The former co-owner of the Campbell River Storm was found guilty of assault in Campbell River Provincial Court Wednesday.
Kevin Ronald Spooner was found guilty of assault causing bodily harm arising out of an altercation on Dec. 12, 2015 with the coach and general manager of the Storm, Lee Stone. Judge Catherine Crockett acquitted Spooner on two additional charges of uttering threats.
The charges arose after a Spooner Construction Christmas party held at the Chances Playtime Gaming Casino that night. During the trial, the court heard evidence about acrimony between Spooner and his then-estranged wife Linda at the party. Evidence was given of harsh words, accusations and verbal altercations giving rise to the charges of uttering threats.
The court also heard evidence that Spooner left the party around 10 p.m. in an agitated state and went to Stone’s residence, a house provided to him by the Spooners as a condition of his employment. It was there that he got into a physical altercation with Stone, resulting in injuries to Stone and attendance by police.
Judge Crockett had to weigh the credibility of the witnesses’ testimony and determine which version of the events of the night were beyond a reasonable doubt.
The judge, in her reasons for judgement, said that Linda testified that Kevin was in an agitated state but not all the witnesses heard everything that was said at the Christmas party with regard to Kevin’s state of mind and therefore could not corroborate Linda’s testimony.
The judge did give a lot of credence to the evidence given by Storm Assistant Coach Andy Seppanen who testified that Kevin swore at him and began counting down after telling Seppanen to leave the casino. The judge said Seppanen was in a position to see and hear Kevin make those statements which illustrated Kevin’s agitated state.
“This provides some evidence of the emotional state of Mr. Spooner that evening,” the judge said.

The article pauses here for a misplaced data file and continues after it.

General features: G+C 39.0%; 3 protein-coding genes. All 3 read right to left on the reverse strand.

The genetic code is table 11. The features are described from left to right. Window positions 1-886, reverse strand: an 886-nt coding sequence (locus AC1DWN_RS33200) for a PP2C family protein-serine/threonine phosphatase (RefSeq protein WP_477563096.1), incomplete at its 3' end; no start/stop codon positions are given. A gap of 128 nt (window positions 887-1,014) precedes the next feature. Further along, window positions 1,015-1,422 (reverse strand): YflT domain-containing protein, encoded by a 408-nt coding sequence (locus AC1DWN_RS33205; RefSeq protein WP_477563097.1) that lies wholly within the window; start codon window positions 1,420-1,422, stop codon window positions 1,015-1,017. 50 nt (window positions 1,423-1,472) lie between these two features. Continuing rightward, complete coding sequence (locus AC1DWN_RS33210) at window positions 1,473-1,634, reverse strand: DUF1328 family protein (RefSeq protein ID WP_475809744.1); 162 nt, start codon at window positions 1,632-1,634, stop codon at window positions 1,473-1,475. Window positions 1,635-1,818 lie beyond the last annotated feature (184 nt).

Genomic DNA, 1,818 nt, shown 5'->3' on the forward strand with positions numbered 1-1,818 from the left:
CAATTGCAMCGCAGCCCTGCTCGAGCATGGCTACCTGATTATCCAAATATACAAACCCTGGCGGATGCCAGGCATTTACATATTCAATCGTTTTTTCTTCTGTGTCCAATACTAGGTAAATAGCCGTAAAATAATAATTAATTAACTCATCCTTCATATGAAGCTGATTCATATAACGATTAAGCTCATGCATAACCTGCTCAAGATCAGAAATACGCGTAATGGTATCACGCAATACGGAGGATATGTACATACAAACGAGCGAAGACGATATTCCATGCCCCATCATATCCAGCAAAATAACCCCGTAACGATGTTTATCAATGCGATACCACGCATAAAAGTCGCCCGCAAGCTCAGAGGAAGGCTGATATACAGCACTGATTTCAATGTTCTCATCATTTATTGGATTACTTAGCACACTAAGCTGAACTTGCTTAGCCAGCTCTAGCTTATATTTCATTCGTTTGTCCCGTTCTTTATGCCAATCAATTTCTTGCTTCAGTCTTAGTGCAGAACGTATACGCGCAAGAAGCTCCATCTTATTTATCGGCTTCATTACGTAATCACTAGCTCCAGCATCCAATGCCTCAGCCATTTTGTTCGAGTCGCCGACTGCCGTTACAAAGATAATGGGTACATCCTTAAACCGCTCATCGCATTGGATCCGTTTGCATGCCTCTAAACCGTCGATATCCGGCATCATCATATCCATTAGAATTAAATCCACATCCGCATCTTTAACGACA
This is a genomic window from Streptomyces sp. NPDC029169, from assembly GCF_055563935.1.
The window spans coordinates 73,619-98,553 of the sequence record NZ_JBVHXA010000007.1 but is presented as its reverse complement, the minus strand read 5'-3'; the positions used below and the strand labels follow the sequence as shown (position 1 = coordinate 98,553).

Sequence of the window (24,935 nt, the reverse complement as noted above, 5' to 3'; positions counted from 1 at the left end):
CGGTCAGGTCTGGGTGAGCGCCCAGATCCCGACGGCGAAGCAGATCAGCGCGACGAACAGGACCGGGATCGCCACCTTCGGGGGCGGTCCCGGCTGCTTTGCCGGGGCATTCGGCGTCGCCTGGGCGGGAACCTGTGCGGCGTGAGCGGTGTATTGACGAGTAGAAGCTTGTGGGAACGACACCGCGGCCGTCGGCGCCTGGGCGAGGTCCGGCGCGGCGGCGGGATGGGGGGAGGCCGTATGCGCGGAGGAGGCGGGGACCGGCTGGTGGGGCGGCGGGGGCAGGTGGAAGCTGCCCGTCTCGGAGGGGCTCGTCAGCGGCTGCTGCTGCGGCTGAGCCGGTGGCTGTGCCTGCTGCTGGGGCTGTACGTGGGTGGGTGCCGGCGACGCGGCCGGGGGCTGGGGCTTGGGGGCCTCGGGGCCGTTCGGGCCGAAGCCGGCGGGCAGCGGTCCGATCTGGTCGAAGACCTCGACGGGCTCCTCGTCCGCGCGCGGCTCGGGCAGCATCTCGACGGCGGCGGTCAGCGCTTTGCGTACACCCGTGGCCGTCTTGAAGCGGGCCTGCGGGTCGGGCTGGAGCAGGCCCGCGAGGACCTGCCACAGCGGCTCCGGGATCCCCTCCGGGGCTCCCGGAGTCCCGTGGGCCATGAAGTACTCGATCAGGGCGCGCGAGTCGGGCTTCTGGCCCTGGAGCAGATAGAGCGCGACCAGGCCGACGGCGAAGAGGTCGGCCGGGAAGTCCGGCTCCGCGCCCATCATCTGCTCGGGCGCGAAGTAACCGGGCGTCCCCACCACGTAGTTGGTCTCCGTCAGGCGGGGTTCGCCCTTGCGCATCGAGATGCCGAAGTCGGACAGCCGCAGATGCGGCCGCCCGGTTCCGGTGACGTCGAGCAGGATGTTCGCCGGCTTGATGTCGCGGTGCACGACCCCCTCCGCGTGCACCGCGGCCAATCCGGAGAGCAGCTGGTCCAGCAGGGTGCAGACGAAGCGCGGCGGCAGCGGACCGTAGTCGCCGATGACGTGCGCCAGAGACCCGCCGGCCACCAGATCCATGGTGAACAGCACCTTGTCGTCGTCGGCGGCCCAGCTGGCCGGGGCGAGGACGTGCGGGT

The judge found that Kevin was also angry at Stone because he believed that he was having a relationship with Linda and this was tied up with his feelings that he was being shut out of the running of the hockey team.
“He exhibited a possessive interest in what he repeatedly referred to as ‘my hockey team,’” the judge said.
He left the party with the intention of firing Stone as coach and general manager and evicting him from Stone’s residence.
“He was in an upset state when he went to Mr. Stone’s residence,” the judge said. “While I cannot say whether or not he intended to assault Mr. Stone prior to arriving at the house, I do accept Mr. Stone’s evidence as to what occurred once he arrived.
“Mr. Stone had no quarrel with Mr. Spooner. He was taken by surprise.”
The evidence was clear that Kevin had said upon his arrival at the house that this was Stone’s eviction notice.
“He was walking towards Mr. Stone on his property when he said it. Mr. Spooner was clearly the aggressor in the situation.”
Stone escaped the scene and went to an Esso gas station across the street to call 911. His injuries were consistent with what he said happened, the judge said.
“He defended himself from Mr. Spooner’s blows by holding his forearms in front of his face after he was first hit.”
Kevin had testified that he was acting in self defence but the judge said Kevin had walked towards conflict rather than away from it.
“The evidence points to Mr. Spooner having animosity towards Mr. Stone, making a deliberate decision to go to his residence that night and to advance towards an altercation not once, but twice.”
The judge said Kevin’s testimony attempted to paint himself in a positive light but contained inconsistencies like saying that his alienation from the Storm did not bother him but his overall testimony made it clear that this was a contentious point. He portrayed himself as not being overly upset at the party yet he decided to fire and evict Stone after a party at 10 p.m.
He also attempted to portray Stone as the aggressor, yet had no explanation as to why he would pursue Stone back up the driveway to his house. The judge contrasted this action with Stone’s, who escaped the situation at the earliest opportunity.
The judge said Stone’s version of events was logical and he testified in a careful and non-contradictory way.
“On the whole of the evidence, I am satisfied beyond a reasonable doubt that Mr. Spooner is guilty of assaulting Mr. Stone and causing bodily harm to him. Therefore I convict Mr. Spooner on Count 1.”
On the threats charges, Judge Crockett said she weighed the evidence of all the witnesses but could not determine beyond a reasonable doubt that threats were uttered.
“Based on the evidence before me, I am not satisfied beyond a reasonable doubt that Mr. Spooner is guilty of threatening death or bodily harm to Ms. Spooner or Mr. Stone,” the judge said. “He may have done so, but the evidence does not meet the standard required, which is beyond a reasonable doubt. That standard is a high one.”
Kevin Spooner will be in court again on April 24 to set a date for a sentencing hearing.